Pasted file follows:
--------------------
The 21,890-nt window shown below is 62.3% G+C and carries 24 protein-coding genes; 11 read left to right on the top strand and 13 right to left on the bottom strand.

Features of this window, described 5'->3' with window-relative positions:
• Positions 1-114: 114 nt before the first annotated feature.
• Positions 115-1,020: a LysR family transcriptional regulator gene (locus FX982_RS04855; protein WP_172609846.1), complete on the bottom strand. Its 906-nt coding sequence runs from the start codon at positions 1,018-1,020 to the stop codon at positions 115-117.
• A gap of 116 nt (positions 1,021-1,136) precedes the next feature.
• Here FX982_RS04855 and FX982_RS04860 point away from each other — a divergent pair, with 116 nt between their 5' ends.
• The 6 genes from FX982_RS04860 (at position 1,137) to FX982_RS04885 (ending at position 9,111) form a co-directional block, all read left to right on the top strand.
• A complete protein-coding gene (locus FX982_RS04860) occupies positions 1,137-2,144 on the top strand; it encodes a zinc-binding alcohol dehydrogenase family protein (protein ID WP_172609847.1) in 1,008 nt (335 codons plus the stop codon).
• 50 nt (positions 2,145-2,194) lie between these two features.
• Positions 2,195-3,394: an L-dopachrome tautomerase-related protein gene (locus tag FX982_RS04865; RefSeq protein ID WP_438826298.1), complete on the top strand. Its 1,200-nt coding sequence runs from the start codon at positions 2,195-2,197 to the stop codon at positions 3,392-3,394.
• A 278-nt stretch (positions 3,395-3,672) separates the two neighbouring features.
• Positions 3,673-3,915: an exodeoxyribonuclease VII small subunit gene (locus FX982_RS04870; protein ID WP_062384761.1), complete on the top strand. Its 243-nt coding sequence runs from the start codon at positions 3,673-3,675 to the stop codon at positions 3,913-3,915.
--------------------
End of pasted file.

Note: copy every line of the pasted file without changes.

The 21,890-nt window shown below is 62.3% G+C and carries 24 protein-coding genes; 11 read left to right on the top strand and 13 right to left on the bottom strand.

Features of this window, described 5'->3' with window-relative positions:
• Positions 1-114: 114 nt before the first annotated feature.
• Positions 115-1,020: a LysR family transcriptional regulator gene (locus FX982_RS04855; protein WP_172609846.1), complete on the bottom strand. Its 906-nt coding sequence runs from the start codon at positions 1,018-1,020 to the stop codon at positions 115-117.
• A gap of 116 nt (positions 1,021-1,136) precedes the next feature.
• Here FX982_RS04855 and FX982_RS04860 point away from each other — a divergent pair, with 116 nt between their 5' ends.
• The 6 genes from FX982_RS04860 (at position 1,137) to FX982_RS04885 (ending at position 9,111) form a co-directional block, all read left to right on the top strand.
• A complete protein-coding gene (locus FX982_RS04860) occupies positions 1,137-2,144 on the top strand; it encodes a zinc-binding alcohol dehydrogenase family protein (protein ID WP_172609847.1) in 1,008 nt (335 codons plus the stop codon).
• 50 nt (positions 2,145-2,194) lie between these two features.
• Positions 2,195-3,394: an L-dopachrome tautomerase-related protein gene (locus tag FX982_RS04865; RefSeq protein ID WP_438826298.1), complete on the top strand. Its 1,200-nt coding sequence runs from the start codon at positions 2,195-2,197 to the stop codon at positions 3,392-3,394.
• A 278-nt stretch (positions 3,395-3,672) separates the two neighbouring features.
• Positions 3,673-3,915: an exodeoxyribonuclease VII small subunit gene (locus FX982_RS04870; protein ID WP_062384761.1), complete on the top strand. Its 243-nt coding sequence runs from the start codon at positions 3,673-3,675 to the stop codon at positions 3,913-3,915.